- By Daniel W. Drezner
Daniel W. Drezner is professor of international politics at the Fletcher School of Law and Diplomacy at Tufts University and a senior editor at The National Interest. Prior to Fletcher, he taught at the University of Chicago and the University of Colorado at Boulder. Drezner has received fellowships from the German Marshall Fund of the United States, the Council on Foreign Relations, and Harvard University. He has previously held positions with Civic Education Project, the RAND Corporation, and the Treasury Department.
Steve Walt alerts us to a curious post by CNAS’ Andrew Exum — a.k.a., Abu Muqawama — intended to create a "manifesto… for those using quantitative analysis to study war."
Steve thinks these are "wise words indeed." I think… well, let’s go through Exum’s rules, shall we?
War is a human endeavor. I recognize that it is a phenomenon that does not conform to neat mathematical equations.
I will use quantitative analysis in conjunction with theory and qualitative analysis to describe what I see as phenomena in war and peace. I will be honest about the limits of both my theory and my analysis
Of course. Good job nailing the compulsories so far.
In war and peace, the variables are infinite, and not everything can be measured or assigned a numerical value
Um… the variables are infinite on just about every dimension of life. No operationalization, econometric equation or formal model is going to completely capture reality. I guarantee you, however, that no qualitiative analysis will perfectly capture reality either (I will further note that qualitative scholars often fool themselves into believing this is not the case, which gets them into all sorts of trouble — but some quant jockeys commit this sin as well). This doesn’t mean you give up on explanation — it just means you acknowledge the limitations of your approach.
I will not use numbers to signify what are fundamentally qualitative assessments without acknowledging to my reader that I have done so in order to satisfy a departmental requirement, gain tenure, or get published in the APSR. Or because I have been in graduate school for so long that I have forgotten how to effectively write in prose.
Yeah, this is where Exum’s manifesto departs from the land of common sense and enters the world of unadulterated horses**t. First, I’ve occasionally used this kind of data, and I sure as hell didn’t do it to get tenure — I did it because I thought it was a good way to test my explanation. Second, whether someone can write clear and crisp prose has nothing to do with whether they use quantitative methods or not. That Exum seems not to know this is the first sign that we’re dealing with some very muddled thinking.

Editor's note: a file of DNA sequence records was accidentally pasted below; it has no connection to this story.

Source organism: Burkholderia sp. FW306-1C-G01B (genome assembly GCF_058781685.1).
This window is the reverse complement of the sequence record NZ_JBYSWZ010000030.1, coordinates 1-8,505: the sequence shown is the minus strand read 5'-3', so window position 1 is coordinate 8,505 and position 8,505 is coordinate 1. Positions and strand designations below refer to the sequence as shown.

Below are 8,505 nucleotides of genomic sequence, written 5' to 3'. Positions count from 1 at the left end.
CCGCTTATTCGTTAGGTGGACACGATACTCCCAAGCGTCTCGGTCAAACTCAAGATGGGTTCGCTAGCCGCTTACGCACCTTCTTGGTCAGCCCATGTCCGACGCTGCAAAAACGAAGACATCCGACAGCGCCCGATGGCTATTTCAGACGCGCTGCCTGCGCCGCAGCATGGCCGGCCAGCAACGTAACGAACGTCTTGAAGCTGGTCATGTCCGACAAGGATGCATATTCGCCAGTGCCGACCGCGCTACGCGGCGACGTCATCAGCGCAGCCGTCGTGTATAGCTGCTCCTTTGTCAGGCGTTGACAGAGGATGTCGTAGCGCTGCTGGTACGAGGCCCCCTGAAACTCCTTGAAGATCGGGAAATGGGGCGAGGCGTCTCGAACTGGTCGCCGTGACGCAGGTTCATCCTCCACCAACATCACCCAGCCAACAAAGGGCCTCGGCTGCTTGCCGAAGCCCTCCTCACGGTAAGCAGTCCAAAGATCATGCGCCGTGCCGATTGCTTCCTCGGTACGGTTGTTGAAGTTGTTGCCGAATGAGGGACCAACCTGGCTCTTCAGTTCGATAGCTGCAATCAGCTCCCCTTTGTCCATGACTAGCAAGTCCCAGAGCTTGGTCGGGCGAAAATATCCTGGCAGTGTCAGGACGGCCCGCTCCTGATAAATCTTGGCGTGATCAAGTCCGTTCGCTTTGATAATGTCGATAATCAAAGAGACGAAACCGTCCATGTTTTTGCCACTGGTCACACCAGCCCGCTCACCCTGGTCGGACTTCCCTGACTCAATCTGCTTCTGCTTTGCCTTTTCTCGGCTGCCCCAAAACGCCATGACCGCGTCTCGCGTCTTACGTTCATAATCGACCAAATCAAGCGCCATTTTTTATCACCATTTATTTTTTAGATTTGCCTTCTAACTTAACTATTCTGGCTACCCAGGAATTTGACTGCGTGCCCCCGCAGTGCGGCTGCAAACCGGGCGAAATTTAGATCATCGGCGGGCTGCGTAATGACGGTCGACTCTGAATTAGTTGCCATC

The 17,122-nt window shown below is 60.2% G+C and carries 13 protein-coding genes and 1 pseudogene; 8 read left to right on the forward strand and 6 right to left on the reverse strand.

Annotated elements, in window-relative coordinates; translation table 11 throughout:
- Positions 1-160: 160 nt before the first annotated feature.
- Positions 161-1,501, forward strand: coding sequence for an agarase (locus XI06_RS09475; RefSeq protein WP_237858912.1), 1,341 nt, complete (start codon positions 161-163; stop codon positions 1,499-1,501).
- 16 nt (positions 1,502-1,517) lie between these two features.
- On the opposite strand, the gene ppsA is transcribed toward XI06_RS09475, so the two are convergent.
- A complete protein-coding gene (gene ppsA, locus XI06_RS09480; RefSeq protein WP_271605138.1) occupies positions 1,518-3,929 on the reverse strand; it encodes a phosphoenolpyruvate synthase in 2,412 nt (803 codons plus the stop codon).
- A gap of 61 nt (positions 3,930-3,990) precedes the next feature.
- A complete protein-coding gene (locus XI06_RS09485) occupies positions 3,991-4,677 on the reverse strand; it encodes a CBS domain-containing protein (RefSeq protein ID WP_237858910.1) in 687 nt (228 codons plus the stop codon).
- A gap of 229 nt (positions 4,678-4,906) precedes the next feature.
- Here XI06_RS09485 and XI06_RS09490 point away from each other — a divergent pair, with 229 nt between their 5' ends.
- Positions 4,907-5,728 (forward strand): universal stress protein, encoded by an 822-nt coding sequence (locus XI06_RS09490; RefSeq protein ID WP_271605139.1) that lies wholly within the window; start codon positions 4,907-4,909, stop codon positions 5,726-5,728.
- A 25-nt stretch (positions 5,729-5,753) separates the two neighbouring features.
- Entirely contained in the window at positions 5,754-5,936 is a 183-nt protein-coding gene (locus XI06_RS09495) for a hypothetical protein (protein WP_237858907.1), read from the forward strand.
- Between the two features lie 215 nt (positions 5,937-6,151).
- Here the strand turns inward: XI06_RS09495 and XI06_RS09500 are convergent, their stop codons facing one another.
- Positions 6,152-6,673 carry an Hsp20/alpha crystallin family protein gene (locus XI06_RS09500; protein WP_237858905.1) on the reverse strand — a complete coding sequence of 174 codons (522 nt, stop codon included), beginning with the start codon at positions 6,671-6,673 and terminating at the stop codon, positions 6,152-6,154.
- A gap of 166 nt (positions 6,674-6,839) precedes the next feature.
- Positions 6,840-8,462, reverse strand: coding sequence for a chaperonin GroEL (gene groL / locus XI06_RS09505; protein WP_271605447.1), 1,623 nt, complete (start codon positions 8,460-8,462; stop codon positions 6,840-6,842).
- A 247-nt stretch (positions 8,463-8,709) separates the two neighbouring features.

I recognize there are no mathematical equations in Vom Kriege and that it is nonetheless unlikely that my legacy will transcend that of Clausewitz.
Um… I could provide the undisputed, univerally-hailed-by-all explanation for why the United States invaded Iraq in 2003 and my legacy wouldn’t transcend Clausewitz. Or Thucydides. But that’s a really high bar to set.
Just to turn things around, there are plenty of mathematical equations in Strategy of Conflict and it is nevertheless likely that Exum’s — or your — legacy will never transcend that of Thomas Schelling.
I recognize that very few squad leaders in the 10th Mountain Division have ever taken a course in statistics yet probably know more about the conduct and realities of war than I do.
I think there is some truth to this statement. It is also a fair statement, however, that very few graduate students in security studies have ever served a day in uniform yet probably know more about the causes of war than those squad leaders do.
As Drew Conway points out, it takes a special kind of chutzpah for someone who admits that they don’t "get" quantitative methods to write something like this.
In my opinion… the most important lesson that the social sciences have to offer to policy makers – be careful about selection bias. Policy debates in Washington DC are rife with selection effects, with advocates highlighting convenient cases for a particular policy argument and hiding inconvenient ones. I’m co-teaching a big MA intro course on IR theory and international affairs practice with a practitioner this semester. If I can get this one single point across to my students, so that they really understand it, I think I’ll have given them good value for money.
Quite true. Sophisticated qualitiative scholars are quite adept at coping with this issue. But there’s a lot of hackwork that misses this point entirely.